it’s that time of year for blue jays
i know that technically all of my cells replace themselves over varying periods, and that for the most part i am a new person at a cellular level every 10 years or so. but sometimes part of me would simply like to molt. just like, ok everybody, i’m going to be in my bathtub for a week or so with an espresso maker and a few bottles of cava. i’m going to be shedding all of this, and when you see me again i’m going to be bright and crisp in high color and ready for the mating season. see you then.
blue jay tail feather
it’s hard to keep up
i spent the better part of the day doing a live Q & A over on stanford alumni’s @stanfordalumni instagram feed. i had a hard time keeping up. i don’t mean i had trouble keeping up with the questions. the questions were awesome and i had a ball answering them. no, i had a hard time keeping up with the technology. i’m a pretty savvy user of instagram, but it was hard for me to process the fact that instagram stories didn’t exist two years ago, and instagram stickers (which is the interface i used today) is maybe only months old, and yet there is an entire language and an entire software infrasructure in place to compose and post and illustrate and decorate ephemeral photos that no one can see after 24 hours. of course i resisted instagram itself when it first came out (and this all makes me feel like a crusty old grandma who wants to know what in the hell it means to “text” someone), but today made me feel for the first time as if the complications of technology and social media may begin to leave me behind, and i will have to make my peace with being a little bit “out of it,” and maybe seeming a little bit old as a result.
what you see is what you get
first reaction: i see sea urchins on the white sand bottom of a south pacific lagoon. second reaction: i’m looking down at the bowl cuts of five sandy haired brothers. third reaction: five wet mops propped on the ground with their mop heads in the air. fourth reaction: the children of cousin it from the addams family. fifth reaction: five fox terriers are poking their snouts through a white curtain. sixth reaction. tiki huts. seventh reaction. all the palm trees died. eighth reaction: all the koosh balls also died. your turn. whatever you see, that’s what it is.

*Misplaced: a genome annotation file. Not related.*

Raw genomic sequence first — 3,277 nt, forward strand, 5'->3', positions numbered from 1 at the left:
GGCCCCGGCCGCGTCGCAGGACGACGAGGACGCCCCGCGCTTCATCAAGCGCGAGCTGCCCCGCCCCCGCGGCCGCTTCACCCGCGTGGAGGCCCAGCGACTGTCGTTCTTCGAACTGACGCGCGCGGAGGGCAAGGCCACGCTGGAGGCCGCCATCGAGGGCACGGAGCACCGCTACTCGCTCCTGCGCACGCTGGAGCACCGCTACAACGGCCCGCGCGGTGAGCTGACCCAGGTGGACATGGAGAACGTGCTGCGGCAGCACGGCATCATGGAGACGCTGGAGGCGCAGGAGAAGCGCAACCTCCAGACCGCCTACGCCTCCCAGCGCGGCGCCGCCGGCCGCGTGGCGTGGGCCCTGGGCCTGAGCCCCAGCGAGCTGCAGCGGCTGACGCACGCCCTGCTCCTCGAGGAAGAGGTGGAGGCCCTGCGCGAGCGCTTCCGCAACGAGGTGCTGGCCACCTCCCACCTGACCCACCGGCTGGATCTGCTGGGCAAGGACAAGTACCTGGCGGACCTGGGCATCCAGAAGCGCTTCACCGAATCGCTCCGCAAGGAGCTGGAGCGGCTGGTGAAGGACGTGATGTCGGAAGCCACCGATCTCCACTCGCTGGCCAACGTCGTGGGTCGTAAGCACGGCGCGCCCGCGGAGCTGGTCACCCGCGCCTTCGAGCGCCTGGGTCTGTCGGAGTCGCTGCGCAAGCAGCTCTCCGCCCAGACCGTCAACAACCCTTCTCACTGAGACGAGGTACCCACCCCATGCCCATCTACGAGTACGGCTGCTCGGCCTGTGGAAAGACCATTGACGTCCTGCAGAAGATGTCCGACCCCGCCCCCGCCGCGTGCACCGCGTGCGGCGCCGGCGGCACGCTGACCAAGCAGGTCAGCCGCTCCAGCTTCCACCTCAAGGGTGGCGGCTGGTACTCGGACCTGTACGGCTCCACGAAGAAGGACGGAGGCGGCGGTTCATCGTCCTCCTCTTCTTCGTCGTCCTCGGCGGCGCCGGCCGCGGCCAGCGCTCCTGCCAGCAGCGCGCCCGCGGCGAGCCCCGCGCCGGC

dried chrysanthemum flowers
it doesn’t happen often, but i have failed to identify this plant. it was growing in stinson beach near the california coast in marin county. it had yucca like leaves but soft almost like day lilies or irises. i tried yuccas and agaves and succulents and irises and lilies and california plants with stalks and orange pods and about a hundred other things. any of my plant nerds out there care to help out?
unidentified california flower (later found out it was Phormium)
stinson beach, california
a leetle beeezee
i hope my images have not been too uninspired lately but i will confess that although STILL blog was designed precisely to squeeze into the brief spaces of stillness that occur in the midst of a busy family life (a life I have chosen voluntarily and without any real regret, let’s be clear), those spaces have been a little smaller lately, and i have been squeezing a little harder than usual. i am currently the general contractor for a major renovation of a house up the driveway from us, that we felt cornered into buying in order to rid ourselves of a particularly invasive and noxious neighbor, who, in the end, left behind a house that was just this side of a complete tear down. that is on top of my work as a chauffeur for my 14 year old son and co-editor of my husband’s book, and friend to a friend who has had a hard two weeks, and daughter to a mother who never seems to feel she sees me often enough. so, as my husband and i sometimes say to each other, when the obligations have piled too high and we just don’t have time for each other for a day or two, “sorry, but i’m a leetle beezee.”
american hog peanut vine (Amphicarpa bracteata)